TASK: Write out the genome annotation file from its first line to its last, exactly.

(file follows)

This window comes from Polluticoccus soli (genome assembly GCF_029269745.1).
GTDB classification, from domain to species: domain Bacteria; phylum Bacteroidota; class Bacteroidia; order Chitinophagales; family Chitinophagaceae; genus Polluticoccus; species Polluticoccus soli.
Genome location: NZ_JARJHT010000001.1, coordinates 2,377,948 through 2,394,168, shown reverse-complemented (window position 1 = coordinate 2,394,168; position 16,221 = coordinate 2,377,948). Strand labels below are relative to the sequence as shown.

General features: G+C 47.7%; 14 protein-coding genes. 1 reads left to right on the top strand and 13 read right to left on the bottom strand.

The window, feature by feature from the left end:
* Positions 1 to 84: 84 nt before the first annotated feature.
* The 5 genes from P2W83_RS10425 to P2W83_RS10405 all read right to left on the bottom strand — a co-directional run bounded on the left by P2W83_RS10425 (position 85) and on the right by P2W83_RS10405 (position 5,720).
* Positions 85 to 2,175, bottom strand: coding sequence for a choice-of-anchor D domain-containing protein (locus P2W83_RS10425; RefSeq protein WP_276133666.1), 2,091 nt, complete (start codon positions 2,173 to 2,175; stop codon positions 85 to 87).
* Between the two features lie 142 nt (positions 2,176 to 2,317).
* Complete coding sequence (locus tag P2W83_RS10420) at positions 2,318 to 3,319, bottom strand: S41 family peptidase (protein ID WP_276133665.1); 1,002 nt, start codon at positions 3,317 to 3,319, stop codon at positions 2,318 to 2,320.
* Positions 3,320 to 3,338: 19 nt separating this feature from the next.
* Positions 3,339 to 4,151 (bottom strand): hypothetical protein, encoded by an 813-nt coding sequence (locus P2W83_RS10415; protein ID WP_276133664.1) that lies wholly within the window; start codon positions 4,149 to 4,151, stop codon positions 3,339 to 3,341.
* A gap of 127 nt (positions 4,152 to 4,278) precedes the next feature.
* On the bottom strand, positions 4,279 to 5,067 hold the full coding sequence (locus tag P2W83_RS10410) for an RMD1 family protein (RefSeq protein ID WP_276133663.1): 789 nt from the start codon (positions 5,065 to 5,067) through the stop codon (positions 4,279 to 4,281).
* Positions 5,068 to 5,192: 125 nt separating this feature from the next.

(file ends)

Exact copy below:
This window comes from Polluticoccus soli (genome assembly GCF_029269745.1).
GTDB classification, from domain to species: domain Bacteria; phylum Bacteroidota; class Bacteroidia; order Chitinophagales; family Chitinophagaceae; genus Polluticoccus; species Polluticoccus soli.
Genome location: NZ_JARJHT010000001.1, coordinates 2,377,948 through 2,394,168, shown reverse-complemented (window position 1 = coordinate 2,394,168; position 16,221 = coordinate 2,377,948). Strand labels below are relative to the sequence as shown.

General features: G+C 47.7%; 14 protein-coding genes. 1 reads left to right on the top strand and 13 read right to left on the bottom strand.

The window, feature by feature from the left end:
* Positions 1 to 84: 84 nt before the first annotated feature.
* The 5 genes from P2W83_RS10425 to P2W83_RS10405 all read right to left on the bottom strand — a co-directional run bounded on the left by P2W83_RS10425 (position 85) and on the right by P2W83_RS10405 (position 5,720).
* Positions 85 to 2,175, bottom strand: coding sequence for a choice-of-anchor D domain-containing protein (locus P2W83_RS10425; RefSeq protein WP_276133666.1), 2,091 nt, complete (start codon positions 2,173 to 2,175; stop codon positions 85 to 87).
* Between the two features lie 142 nt (positions 2,176 to 2,317).
* Complete coding sequence (locus tag P2W83_RS10420) at positions 2,318 to 3,319, bottom strand: S41 family peptidase (protein ID WP_276133665.1); 1,002 nt, start codon at positions 3,317 to 3,319, stop codon at positions 2,318 to 2,320.
* Positions 3,320 to 3,338: 19 nt separating this feature from the next.
* Positions 3,339 to 4,151 (bottom strand): hypothetical protein, encoded by an 813-nt coding sequence (locus P2W83_RS10415; protein ID WP_276133664.1) that lies wholly within the window; start codon positions 4,149 to 4,151, stop codon positions 3,339 to 3,341.
* A gap of 127 nt (positions 4,152 to 4,278) precedes the next feature.
* On the bottom strand, positions 4,279 to 5,067 hold the full coding sequence (locus tag P2W83_RS10410) for an RMD1 family protein (RefSeq protein ID WP_276133663.1): 789 nt from the start codon (positions 5,065 to 5,067) through the stop codon (positions 4,279 to 4,281).
* Positions 5,068 to 5,192: 125 nt separating this feature from the next.